Posted by: tsubakuro | January 19, 2010

Gallery: Tsurugi Dake 剣岳

Among the photographs going into the book proposal is this image of Tsurugi Dake (剣岳) as seen from below the south summit of Jiigatake (爺ヶ岳) in the Ushirotateyama Range of the Kita Alps. The photo was captured in early November of 2007, not long before sunset.

Tsurugidake is one of the most impressive mountains of the Japan Alps. From the Tateyama area it looks like a rocky pyramid set atop a steep and rugged climb. From Senjin Pond it shows a serrated ridge of multiple crags. From Jiigatake, the mountain appears massive and rocky, and this photograph has often fooled Japanese into believing that it is a scene from abroad.

Tsurugi Dake is one of my four favourite mountains in the Japan Alps.



  1. With the clouds setting off the rugged profile of the mountain, this photo definitely captures the essence of Tsurugi – this is what Nihon Hyakumeizan has to say about the mountain: “Thus has Tsurugi inspired all who have ever looked up at the mountain. Its appearance is, above all, rugged and dynamic. Each of the high peaks in the Japan Alps has its own distinct character, but only two, Tsurugi and Kaikoma, culminate in pyramidal summits that are almost thrillingly sharp. Yes, as its name suggests, Tsurugi has all the sharpness and rigour of a sword. Its steel-grey flanks rise abruptly and sheer, shrugging off the snow so that this mountain alone shows off its dark sinews while all the others around are shrouded in white.”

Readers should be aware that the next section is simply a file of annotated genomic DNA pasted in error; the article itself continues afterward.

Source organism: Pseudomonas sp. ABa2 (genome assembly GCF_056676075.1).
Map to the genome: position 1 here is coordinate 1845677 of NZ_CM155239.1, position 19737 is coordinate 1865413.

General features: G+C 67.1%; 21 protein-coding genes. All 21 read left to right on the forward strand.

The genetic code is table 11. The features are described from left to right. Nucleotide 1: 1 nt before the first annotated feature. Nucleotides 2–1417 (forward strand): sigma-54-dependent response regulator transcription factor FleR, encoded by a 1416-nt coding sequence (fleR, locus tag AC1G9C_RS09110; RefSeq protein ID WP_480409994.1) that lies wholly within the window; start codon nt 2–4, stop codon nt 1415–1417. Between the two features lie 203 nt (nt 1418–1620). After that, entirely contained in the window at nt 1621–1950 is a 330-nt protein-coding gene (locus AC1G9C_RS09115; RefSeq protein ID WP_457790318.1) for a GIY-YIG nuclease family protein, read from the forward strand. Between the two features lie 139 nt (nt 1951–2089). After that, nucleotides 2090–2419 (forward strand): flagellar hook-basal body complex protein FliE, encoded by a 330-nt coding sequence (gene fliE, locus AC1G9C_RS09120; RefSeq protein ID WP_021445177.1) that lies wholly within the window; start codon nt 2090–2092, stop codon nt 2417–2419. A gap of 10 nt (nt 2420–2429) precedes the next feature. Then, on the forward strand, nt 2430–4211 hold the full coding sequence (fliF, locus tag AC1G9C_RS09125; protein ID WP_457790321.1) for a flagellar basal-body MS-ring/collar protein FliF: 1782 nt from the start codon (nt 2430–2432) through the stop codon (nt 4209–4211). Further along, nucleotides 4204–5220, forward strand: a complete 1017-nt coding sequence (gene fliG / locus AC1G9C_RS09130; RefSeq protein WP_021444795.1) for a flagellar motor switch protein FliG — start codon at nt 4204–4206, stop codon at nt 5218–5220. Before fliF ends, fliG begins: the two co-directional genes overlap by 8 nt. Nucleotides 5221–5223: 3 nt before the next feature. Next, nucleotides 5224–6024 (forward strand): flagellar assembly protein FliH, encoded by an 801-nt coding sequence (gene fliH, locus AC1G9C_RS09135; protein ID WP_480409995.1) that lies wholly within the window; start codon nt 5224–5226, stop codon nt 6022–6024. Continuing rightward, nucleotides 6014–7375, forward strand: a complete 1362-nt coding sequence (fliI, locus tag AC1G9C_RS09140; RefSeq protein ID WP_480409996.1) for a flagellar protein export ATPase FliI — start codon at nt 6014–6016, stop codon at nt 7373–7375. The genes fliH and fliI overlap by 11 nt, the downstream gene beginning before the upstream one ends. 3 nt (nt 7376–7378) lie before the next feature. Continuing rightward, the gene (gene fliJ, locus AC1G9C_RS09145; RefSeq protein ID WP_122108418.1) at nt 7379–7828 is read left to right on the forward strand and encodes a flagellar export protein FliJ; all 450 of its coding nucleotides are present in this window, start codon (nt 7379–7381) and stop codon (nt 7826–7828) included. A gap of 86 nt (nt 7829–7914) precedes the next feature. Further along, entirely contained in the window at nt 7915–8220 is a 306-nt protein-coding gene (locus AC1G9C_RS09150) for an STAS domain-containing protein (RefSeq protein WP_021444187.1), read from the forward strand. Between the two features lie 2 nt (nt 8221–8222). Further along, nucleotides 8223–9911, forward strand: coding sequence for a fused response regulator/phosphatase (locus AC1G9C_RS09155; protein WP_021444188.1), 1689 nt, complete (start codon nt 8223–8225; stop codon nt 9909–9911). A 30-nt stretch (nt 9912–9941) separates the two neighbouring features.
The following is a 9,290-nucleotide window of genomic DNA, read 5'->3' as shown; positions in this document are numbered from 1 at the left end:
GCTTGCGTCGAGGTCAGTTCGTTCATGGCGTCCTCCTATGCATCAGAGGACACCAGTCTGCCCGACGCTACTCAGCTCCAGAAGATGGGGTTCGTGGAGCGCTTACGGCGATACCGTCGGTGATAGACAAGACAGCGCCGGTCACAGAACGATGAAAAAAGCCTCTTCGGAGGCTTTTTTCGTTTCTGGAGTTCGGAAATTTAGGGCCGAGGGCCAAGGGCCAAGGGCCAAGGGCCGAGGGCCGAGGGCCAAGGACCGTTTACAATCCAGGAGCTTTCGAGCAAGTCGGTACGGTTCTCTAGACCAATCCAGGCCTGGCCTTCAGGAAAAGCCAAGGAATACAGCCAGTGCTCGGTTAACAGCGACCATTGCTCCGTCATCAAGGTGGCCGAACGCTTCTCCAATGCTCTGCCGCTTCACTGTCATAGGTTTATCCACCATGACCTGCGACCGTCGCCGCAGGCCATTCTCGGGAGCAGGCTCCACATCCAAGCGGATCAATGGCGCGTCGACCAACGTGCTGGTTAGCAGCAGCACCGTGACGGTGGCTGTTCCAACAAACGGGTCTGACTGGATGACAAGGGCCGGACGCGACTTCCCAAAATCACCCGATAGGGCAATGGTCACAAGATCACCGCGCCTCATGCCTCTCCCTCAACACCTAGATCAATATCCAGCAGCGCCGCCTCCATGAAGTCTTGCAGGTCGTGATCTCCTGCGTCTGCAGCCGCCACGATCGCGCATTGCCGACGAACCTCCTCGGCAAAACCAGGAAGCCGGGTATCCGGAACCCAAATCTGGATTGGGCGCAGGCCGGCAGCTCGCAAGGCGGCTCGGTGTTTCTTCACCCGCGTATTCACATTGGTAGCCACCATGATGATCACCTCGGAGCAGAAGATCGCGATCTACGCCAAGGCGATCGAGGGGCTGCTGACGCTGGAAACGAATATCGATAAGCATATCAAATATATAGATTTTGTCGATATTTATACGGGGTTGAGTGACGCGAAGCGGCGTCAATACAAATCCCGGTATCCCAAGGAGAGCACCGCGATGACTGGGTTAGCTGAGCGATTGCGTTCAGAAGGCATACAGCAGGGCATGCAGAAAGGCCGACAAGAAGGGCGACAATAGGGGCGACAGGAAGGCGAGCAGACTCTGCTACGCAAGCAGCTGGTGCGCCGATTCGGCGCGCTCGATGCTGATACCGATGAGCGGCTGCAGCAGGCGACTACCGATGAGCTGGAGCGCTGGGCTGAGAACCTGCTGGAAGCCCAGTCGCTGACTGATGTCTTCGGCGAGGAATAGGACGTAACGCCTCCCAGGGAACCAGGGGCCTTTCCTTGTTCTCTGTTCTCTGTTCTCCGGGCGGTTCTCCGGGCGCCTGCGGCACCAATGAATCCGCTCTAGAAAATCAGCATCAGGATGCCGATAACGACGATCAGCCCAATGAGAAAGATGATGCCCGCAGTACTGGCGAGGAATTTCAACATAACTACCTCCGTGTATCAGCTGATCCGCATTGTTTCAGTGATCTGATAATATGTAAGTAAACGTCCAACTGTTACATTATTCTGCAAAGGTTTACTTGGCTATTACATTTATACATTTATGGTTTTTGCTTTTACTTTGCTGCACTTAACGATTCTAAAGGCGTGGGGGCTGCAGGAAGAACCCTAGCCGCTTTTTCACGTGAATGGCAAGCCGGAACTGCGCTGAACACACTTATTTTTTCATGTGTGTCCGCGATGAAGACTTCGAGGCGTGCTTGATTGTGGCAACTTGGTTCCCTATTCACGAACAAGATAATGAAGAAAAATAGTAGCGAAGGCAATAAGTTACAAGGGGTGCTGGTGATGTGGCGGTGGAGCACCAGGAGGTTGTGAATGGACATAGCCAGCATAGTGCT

• That is a very eloquent description of what has to be one of Japan’s most exotic (if not the most exotic) uplifted mountain (distinguishing it from exotic looking volcanoes). I agree that only Kaikoma comes close to matching its eye-catching beauty in form, though the Hotakas viewed from Chogatake or Kasagatake are undoubtedly breathtaking and impressive.

      It looks like I’ll be requesting to borrow quotes from your book as well if mine ever gets the go ahead. Thanks so much for visiting and sharing your thoughts.

  2. Peter – you are very welcome to use quotations from the Hyakumeizan translation. In fact, there have been many photo editions of the book in Japanese, so this will be following in very established tradition. Let’s hope we can get the Hyakumeizan translation published before too long…. I’m working on it.

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